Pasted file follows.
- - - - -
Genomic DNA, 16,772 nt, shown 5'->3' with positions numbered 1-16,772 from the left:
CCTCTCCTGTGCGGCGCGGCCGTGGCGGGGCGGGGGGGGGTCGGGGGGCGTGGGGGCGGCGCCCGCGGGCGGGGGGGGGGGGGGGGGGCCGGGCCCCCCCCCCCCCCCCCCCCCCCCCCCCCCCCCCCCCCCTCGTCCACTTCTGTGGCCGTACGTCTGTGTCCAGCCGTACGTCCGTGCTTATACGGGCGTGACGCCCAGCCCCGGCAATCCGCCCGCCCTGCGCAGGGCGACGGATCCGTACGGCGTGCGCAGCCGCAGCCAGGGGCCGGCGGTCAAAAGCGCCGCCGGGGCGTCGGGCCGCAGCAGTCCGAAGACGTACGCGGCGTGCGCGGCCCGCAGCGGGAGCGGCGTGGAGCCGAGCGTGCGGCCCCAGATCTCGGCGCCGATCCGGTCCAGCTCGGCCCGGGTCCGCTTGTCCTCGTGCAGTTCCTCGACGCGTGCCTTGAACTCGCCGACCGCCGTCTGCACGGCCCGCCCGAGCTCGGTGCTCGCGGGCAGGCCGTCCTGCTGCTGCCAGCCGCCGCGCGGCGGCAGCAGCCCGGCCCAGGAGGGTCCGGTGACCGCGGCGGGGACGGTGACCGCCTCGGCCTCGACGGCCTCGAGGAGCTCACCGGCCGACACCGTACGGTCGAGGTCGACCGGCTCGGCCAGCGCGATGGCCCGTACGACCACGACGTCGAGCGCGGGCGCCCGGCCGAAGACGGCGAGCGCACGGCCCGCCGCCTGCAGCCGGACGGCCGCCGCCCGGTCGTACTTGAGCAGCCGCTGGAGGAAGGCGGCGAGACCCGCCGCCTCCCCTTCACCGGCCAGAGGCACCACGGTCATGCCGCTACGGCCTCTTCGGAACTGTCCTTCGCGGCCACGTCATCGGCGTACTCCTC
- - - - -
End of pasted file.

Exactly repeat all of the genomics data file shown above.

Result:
Genomic DNA, 16,772 nt, shown 5'->3' with positions numbered 1-16,772 from the left:
CCTCTCCTGTGCGGCGCGGCCGTGGCGGGGCGGGGGGGGGTCGGGGGGCGTGGGGGCGGCGCCCGCGGGCGGGGGGGGGGGGGGGGGGCCGGGCCCCCCCCCCCCCCCCCCCCCCCCCCCCCCCCCCCCCCCTCGTCCACTTCTGTGGCCGTACGTCTGTGTCCAGCCGTACGTCCGTGCTTATACGGGCGTGACGCCCAGCCCCGGCAATCCGCCCGCCCTGCGCAGGGCGACGGATCCGTACGGCGTGCGCAGCCGCAGCCAGGGGCCGGCGGTCAAAAGCGCCGCCGGGGCGTCGGGCCGCAGCAGTCCGAAGACGTACGCGGCGTGCGCGGCCCGCAGCGGGAGCGGCGTGGAGCCGAGCGTGCGGCCCCAGATCTCGGCGCCGATCCGGTCCAGCTCGGCCCGGGTCCGCTTGTCCTCGTGCAGTTCCTCGACGCGTGCCTTGAACTCGCCGACCGCCGTCTGCACGGCCCGCCCGAGCTCGGTGCTCGCGGGCAGGCCGTCCTGCTGCTGCCAGCCGCCGCGCGGCGGCAGCAGCCCGGCCCAGGAGGGTCCGGTGACCGCGGCGGGGACGGTGACCGCCTCGGCCTCGACGGCCTCGAGGAGCTCACCGGCCGACACCGTACGGTCGAGGTCGACCGGCTCGGCCAGCGCGATGGCCCGTACGACCACGACGTCGAGCGCGGGCGCCCGGCCGAAGACGGCGAGCGCACGGCCCGCCGCCTGCAGCCGGACGGCCGCCGCCCGGTCGTACTTGAGCAGCCGCTGGAGGAAGGCGGCGAGACCCGCCGCCTCCCCTTCACCGGCCAGAGGCACCACGGTCATGCCGCTACGGCCTCTTCGGAACTGTCCTTCGCGGCCACGTCATCGGCGTACTCCTC